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Covid And Sleep

COVID-19 and Sleep

For most people, the COVID-19 pandemic presented a new reality: spending most of the days inside their homes. Therefore, changes in lifestyle habits have become inevitable.

There is also the Herculean effort by the academic and scientific community, not only trying to find treatments and vaccines for the disease, but also in the search for answers and understanding the collateral damage to the quality of life of people who are in social distancing.

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For most people, the COVID-19 pandemic presented a new reality: spending most of the days inside their homes. Therefore, changes in lifestyle habits have become inevitable.

There is also the Herculean effort by the academic and scientific community, not only trying to find treatments and vaccines for the disease, but also in the search for answers and understanding the collateral damage to the quality of life of people who are in social distancing. It is worth stating that one of the properties of having good-quality, lasting sleep is better immune response in individuals, as well as energy recovery. That is, sleeping well also plays a role in fighting various pathologies, and can be essential for a better recovery from a possible viral infection, such as COVID-19.

But the question is: how does social distancing affect sleep?

The first answer is quite evident: going through this kind of situation generates apprehension, which can lead to chronic anxiety. Anxious people have a harder time sleeping, with poorer and less restful sleep.

The second aspect is related to how our body adjusts sleep episodes as a result of the individual’s interactions with day-to-day events and the environment. And this is where the authors of the work focus their considerations.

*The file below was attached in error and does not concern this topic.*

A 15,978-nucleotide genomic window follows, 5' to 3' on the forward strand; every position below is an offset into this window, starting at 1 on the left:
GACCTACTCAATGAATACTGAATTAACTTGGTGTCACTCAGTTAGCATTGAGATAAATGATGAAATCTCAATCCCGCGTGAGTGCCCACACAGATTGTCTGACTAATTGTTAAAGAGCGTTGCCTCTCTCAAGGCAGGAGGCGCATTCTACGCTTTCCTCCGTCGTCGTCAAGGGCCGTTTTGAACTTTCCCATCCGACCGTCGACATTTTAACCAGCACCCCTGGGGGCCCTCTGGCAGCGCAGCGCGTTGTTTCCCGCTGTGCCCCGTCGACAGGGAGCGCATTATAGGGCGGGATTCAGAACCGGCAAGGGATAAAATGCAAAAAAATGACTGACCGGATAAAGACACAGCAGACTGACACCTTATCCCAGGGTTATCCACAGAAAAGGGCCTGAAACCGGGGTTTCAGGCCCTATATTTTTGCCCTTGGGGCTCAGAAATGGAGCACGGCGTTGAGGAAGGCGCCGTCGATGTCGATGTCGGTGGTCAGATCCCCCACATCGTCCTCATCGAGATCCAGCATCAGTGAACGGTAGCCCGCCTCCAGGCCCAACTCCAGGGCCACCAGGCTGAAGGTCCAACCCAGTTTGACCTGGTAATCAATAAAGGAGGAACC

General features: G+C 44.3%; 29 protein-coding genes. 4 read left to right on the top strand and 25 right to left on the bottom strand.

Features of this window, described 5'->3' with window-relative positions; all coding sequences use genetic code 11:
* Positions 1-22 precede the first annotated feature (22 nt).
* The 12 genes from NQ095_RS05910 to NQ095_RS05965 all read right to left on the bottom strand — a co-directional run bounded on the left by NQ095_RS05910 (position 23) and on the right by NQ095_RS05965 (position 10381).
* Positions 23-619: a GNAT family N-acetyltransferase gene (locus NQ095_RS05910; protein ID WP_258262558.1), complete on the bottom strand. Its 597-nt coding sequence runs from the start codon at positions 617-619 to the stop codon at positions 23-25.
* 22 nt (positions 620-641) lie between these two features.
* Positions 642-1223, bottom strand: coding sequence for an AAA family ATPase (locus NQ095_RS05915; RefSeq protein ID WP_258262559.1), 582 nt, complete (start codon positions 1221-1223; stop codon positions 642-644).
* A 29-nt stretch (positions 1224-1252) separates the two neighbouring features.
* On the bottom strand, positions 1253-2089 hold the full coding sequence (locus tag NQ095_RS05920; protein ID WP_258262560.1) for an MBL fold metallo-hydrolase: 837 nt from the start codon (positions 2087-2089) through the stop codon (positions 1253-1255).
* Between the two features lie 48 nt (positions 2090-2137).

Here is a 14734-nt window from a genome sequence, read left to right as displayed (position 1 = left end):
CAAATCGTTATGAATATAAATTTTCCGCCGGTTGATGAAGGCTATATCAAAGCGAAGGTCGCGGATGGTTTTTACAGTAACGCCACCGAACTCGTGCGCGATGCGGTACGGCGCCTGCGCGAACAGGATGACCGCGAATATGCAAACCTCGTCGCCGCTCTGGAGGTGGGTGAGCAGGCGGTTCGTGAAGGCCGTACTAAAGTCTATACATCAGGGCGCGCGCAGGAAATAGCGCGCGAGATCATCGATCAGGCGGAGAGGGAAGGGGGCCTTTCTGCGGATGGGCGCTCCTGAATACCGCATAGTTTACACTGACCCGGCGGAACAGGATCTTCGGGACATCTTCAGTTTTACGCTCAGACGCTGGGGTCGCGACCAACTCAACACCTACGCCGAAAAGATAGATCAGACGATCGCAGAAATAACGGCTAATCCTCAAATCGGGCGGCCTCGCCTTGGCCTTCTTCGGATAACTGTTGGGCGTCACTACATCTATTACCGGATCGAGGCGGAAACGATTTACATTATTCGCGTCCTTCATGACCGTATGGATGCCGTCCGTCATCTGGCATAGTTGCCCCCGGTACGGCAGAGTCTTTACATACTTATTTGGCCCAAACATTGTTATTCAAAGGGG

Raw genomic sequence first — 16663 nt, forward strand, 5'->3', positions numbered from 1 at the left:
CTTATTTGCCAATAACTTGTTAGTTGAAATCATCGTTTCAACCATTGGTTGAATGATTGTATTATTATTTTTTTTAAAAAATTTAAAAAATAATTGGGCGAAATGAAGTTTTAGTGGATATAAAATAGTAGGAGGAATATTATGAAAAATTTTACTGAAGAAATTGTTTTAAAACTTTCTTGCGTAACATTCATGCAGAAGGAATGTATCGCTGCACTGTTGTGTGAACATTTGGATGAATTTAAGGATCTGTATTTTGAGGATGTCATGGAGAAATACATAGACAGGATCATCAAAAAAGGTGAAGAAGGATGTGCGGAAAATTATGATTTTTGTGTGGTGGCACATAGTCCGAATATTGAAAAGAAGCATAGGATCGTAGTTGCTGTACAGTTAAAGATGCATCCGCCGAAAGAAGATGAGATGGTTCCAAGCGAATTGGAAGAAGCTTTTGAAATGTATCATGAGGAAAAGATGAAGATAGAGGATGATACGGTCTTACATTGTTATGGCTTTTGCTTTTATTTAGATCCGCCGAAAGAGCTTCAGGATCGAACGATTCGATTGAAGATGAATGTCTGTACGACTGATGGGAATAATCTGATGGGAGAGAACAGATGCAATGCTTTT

Initially, we need to acknowledge that sleep episodes are not completely separated from the time we are awake, there is an interaction between these two states. Exposure to natural daylight, eating habits, exercise and social interactions generate information for the body that regulates sleep episodes throughout the night.

And therein lies the problem. The pandemic generated a drastic change in people’s daily routine, negatively altering their quality of life. Many individuals still live cloistered in their homes, as the virus is still spreading.

Because of that, people are no longer exposed to natural lighting as they should, but are under artificial light inside their homes. Remote work means that most people are exposed to artificial light for several hours a day. As a consequence of this decrease in exposure to natural light and a higher incidence of artificial light stimuli, there is a dysregulation of sleep episodes.

 The decrease in physical activity also has negative consequences for individuals’ sleep. Physically active people in general have better quality sleep when compared to sedentary people.

In addition, social interactions, caused by people’s routine throughout the day, whether through work, meetings, studies, among other things, also play an essential role in the circadian timing system that regulates sleep episodes. As a result of the social distancing caused by COVID-19, all these events have been suffering alterations, be their consequences lighter or more severe.

The authors of the article cited a study done with astronauts, who were kept in isolation. Most astronauts developed sleep-related problems, and as a consequence, decreased performance in executing tasks. The causes of these problems are related to the loss of the daily routine. The astronauts were not under any routine condition, be it tasks, activities or exposure to ambient light.

So far, everything looks pretty bad. However, the authors also propose measures that can at least lessen the consequences of living in isolation. In the current scenario, if you are having sleep problems, it might be interesting to establish a daily routine. The main goal is to try to maintain the physiological and behavioral characteristics of the organism in agreement with the internal rhythm oscillator.

 

In a nutshell, the authors suggest some interventions to promote restful sleep during confinement: try to wake up at a regular time, sleep when you are sleepy, be aware of the effects of artificial lights and electronic devices, have an adequate duration of sleep, and try to reduce stressful situations, as they negatively affect sleep.

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